Mark Winslow,Motor Co. of Australia sales and marketing director, has concerns regarding the global rush to hybrid-electric vehicles as oil prices continue their meteoric climb, questioning HEVs’ appeal to the fleet buyers that dominate Down Under’s domestic market in the medium- and large-vehicle segments.
Winslow makes his remarks as interest in alternative-fuel technologies heats up in the wake ofMotor Corp.’s recent decision to build the Camry Hybrid in Australia.
Additionally, the federal Labor government says it plans to provide the industry with a A$500 million ($479 million) subsidy to build more environmentally friendly cars.
But not all auto makers are convinced hybrids are the answer.
Winslow tells reporters atAustralia’s monthly media briefing the key figure in any corporate-leasing deal is the vehicle residual value.
“What residual value is the fleet-management organization going to put on a hybrid after three years?” he asks.
“Who will be the customer for a 3-year-old hybrid? Is the used-car buyer going to say, ‘Yes, I’ll go with that,’ or are they going to jump the other way and look for a (liquefied-petroleum-gasoline) Falcon?”
Winslow says it took 10 years for the LPG Falcon to gain ready public acceptance. “Will there be a similar gestation period (for HEVs), with concerns over the cost (and) disposal of batteries? Hybrid is not the only alternative technology.”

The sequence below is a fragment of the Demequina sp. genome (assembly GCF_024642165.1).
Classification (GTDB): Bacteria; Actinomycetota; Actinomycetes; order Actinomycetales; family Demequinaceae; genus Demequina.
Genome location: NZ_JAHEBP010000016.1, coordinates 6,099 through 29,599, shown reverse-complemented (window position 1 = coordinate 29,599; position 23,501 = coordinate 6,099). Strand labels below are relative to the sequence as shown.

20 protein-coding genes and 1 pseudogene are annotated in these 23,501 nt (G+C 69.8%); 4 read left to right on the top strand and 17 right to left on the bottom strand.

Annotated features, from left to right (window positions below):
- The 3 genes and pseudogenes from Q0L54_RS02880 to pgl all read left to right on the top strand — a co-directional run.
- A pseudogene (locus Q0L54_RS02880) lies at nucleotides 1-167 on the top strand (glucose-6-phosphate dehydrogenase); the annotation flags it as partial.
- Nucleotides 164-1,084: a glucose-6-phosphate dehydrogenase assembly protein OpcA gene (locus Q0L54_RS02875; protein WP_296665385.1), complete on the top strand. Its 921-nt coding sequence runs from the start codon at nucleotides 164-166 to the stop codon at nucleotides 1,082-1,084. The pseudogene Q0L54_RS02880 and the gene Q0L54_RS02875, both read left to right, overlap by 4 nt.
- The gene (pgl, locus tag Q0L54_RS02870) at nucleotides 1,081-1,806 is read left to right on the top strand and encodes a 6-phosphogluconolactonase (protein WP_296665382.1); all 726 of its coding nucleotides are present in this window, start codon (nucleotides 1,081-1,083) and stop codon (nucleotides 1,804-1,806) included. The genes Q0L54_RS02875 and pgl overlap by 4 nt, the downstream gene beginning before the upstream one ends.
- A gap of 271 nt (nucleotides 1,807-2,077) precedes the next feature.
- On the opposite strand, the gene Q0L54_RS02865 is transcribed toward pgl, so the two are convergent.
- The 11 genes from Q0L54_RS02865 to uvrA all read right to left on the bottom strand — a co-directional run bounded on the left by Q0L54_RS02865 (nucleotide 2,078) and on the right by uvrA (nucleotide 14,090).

Ford Australia already offers LPG-compatible powertrains and has diesel engines in its European cars and also is expanding its range of small-capacity, high-output gasoline engines, he says, noting soaring gasoline prices have seen a reversal of fortunes for the LPG Falcon.
Not long ago, a used LPG Falcon was worth A$1,000 ($939) less than a similar gasoline model, but in the last two years, that has changed, Winslow says. “A BF Falcon will now, on average, bring A$2,500 ($2,348) or A$2,600 ($2,442) more if it has Egas.”
Australia Pty. Ltd. has begun offering LPG engine-conversion kits on its 300C and Jeep Grand Cherokee models. The kits, for 6- and 8-cyl. gasoline models, are available through dealers.
The engines are fitted with a Vapor Sequential Injection (VSI) system developed by Parnell LP Gas Systems in Victoria, in cooperation with, and include components from the Netherlands’ kit-maker Prins Autogassystem B.V.
Robert Moorecroft, Chrysler Australia general manager-service and parts, says Chrysler already offers diesel-powered variants and now has an (LPG) alternative that has “fantastic” fuel economy and the benefits of a gasoline engine.
He says VSI is the latest generation of LPG-induction technology and overcomes the problems that sometimes plagued old-style venturi systems, such as backfiring and underperformance.
Parnell is developing LPG kits for other Chrysler, Jeep and Dodge models that are expected to be available through dealers in the near future.
Jack Haley, NRMA Motoring Services research manager, says in a published report Australian auto makers will struggle to meet a 20% increased fuel-economy target by 2010 without conducting major overhauls of existing models.
But that can be accomplished without turning to hybrids.